Botanical Survey of India | Flora of India

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Arceuthobium minutissimum Hook. f., Fl. Brit. India 5: 227. 1886.

Minute stem parasites without any visible stem, appearing as green or brown pustules on the bark of the host, the inconspicuous stem ramifies inside the bark tissue, which rarely project above the surface for only up to 3 mm length; staminate plants yellow green; pistillate plants greenish, usually about twice as long as the staminate plants; primary branches many, arising from basal cups, without secondary branching; joints up to 2 mm long; sheaths minute, 2- toothed. Shoots: basal portions of the dominant shoots ca 1 mm in diam.; third internodes 0.5 - 1.4 mm long, 0.3 - 1 mm wide; flower-branches piercing the epidermis of the host and appearing as minute 2-lipped cups. Male flowers: sessile in the cup, 2 - 2.5 mm across; perianth mostly (3 -) 4 (- 5)-merous, free; lobes ca 0.8 x 0.8 mm; anthers 0.4 - 0.5 mm across. Female flowers: pedicellate; perianth slightly bifid. Fruits on minute branches composed of 2 joints, berries, 2 - 2.5 x 1 - 1.5 mm, with persistent perianth on its tip.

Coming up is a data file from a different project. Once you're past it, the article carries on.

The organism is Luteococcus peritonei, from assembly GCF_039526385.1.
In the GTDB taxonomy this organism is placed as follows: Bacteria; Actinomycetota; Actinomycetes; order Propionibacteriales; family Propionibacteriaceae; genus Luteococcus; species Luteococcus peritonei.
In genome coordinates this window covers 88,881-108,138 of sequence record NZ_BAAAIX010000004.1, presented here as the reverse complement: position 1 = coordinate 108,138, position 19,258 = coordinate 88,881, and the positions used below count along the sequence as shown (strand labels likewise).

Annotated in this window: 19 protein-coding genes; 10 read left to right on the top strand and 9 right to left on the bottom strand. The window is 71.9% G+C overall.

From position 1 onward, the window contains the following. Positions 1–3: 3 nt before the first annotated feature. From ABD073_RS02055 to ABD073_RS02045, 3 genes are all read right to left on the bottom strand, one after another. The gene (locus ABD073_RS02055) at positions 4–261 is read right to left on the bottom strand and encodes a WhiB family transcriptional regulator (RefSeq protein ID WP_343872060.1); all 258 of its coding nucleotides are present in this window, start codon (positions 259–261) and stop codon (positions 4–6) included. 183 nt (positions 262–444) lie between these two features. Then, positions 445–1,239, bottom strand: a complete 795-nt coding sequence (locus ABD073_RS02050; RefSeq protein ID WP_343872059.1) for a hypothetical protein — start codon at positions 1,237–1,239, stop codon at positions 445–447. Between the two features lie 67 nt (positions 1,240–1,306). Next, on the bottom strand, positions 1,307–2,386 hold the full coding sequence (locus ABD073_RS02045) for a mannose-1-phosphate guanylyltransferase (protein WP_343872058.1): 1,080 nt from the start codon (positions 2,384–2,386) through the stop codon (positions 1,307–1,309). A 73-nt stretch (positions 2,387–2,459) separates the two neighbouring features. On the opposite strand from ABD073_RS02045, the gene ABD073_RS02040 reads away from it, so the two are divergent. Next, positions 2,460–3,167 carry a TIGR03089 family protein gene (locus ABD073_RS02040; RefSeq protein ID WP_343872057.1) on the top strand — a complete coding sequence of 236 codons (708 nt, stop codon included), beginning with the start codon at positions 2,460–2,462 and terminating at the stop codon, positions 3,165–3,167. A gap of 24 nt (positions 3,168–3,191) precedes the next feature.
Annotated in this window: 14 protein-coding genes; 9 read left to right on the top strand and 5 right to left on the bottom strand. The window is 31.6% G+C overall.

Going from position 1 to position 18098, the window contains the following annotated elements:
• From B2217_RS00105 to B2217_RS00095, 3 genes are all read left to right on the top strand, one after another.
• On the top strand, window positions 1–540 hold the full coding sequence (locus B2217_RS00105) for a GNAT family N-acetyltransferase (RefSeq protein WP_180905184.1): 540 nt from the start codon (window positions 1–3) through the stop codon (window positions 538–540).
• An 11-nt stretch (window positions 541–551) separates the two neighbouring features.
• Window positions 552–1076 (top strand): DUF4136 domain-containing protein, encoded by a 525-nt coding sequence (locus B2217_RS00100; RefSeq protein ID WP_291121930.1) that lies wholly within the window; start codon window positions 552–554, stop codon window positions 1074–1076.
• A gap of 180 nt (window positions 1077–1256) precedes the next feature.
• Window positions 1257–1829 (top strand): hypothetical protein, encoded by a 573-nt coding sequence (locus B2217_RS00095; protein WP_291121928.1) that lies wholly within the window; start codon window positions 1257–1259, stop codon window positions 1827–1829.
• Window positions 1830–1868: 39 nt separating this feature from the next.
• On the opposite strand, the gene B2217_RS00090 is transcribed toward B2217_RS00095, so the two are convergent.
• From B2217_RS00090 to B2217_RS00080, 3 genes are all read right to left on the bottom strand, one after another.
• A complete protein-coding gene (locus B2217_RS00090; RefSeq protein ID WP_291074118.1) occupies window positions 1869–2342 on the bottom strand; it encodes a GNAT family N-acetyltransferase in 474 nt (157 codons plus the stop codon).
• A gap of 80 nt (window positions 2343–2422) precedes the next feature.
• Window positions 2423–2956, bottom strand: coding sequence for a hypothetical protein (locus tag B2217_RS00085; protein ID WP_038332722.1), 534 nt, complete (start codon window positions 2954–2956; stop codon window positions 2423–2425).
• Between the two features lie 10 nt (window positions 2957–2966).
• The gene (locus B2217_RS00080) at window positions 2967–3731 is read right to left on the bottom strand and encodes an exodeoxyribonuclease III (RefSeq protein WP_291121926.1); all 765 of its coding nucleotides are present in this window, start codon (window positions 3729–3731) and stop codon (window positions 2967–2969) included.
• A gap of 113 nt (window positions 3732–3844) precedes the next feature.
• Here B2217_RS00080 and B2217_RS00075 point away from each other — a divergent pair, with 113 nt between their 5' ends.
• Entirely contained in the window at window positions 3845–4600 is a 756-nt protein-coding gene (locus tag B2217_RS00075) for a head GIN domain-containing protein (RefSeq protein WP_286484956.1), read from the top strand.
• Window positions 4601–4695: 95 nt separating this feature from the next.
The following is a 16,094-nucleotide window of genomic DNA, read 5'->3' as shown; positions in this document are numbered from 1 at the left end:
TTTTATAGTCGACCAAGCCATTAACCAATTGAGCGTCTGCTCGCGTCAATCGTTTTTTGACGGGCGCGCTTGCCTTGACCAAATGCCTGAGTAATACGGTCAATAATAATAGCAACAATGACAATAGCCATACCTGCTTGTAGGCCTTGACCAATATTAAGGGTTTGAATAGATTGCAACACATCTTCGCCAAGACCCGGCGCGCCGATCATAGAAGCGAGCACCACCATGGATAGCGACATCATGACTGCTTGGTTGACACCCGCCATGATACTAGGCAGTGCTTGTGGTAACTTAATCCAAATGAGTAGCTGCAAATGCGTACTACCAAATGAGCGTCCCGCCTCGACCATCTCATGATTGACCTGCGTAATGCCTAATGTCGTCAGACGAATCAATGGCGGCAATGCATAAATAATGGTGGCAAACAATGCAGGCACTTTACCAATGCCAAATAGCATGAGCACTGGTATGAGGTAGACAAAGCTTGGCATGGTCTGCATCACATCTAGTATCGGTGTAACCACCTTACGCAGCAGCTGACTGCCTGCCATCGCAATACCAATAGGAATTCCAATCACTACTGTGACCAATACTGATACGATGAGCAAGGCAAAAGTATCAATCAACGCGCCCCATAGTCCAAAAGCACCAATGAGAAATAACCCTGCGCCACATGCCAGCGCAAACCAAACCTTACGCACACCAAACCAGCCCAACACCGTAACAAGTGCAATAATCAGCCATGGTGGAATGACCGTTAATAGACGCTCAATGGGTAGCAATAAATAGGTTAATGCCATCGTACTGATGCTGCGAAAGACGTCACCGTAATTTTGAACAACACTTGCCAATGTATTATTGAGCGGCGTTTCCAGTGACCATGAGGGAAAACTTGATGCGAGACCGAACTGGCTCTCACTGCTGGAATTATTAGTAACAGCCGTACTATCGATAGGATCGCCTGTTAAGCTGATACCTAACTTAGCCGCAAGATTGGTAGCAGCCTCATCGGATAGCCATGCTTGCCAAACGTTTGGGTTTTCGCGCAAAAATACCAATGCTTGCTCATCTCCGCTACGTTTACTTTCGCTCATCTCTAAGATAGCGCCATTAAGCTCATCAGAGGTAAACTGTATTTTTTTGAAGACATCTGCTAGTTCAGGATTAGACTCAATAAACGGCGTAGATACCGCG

Fl. & Fr. June - Oct.

Distrib. India: Western Himalayas, usually in the dry regions in Upper and Lower Bashahr and Kulu in Himachal Pradesh and in the four divisions of Kashmir.

Bhutan, Nepal and Pakistan.

Hosts. So far reported only on Pinus wallichiana, Abies pindrow and Cedrus deodara.

Notes. J. D. Hooker (l. c.) while describing this plant mentioned that it is the minutest plant that he could recollect. The principal host of this plant is Pinus wallichiana. This plant causes considerable damage by killing the top of the blue pine saplings of about 1.8 meters high. It is also observed that the plant is parasitic on younger portions, probably due to the difficulty in penetrating the thick bark of the older portions. No medicinal importance has been attributed to this species. The dissemination of the plant occurs by bursting of its ripe fruits and ejecting the seeds.

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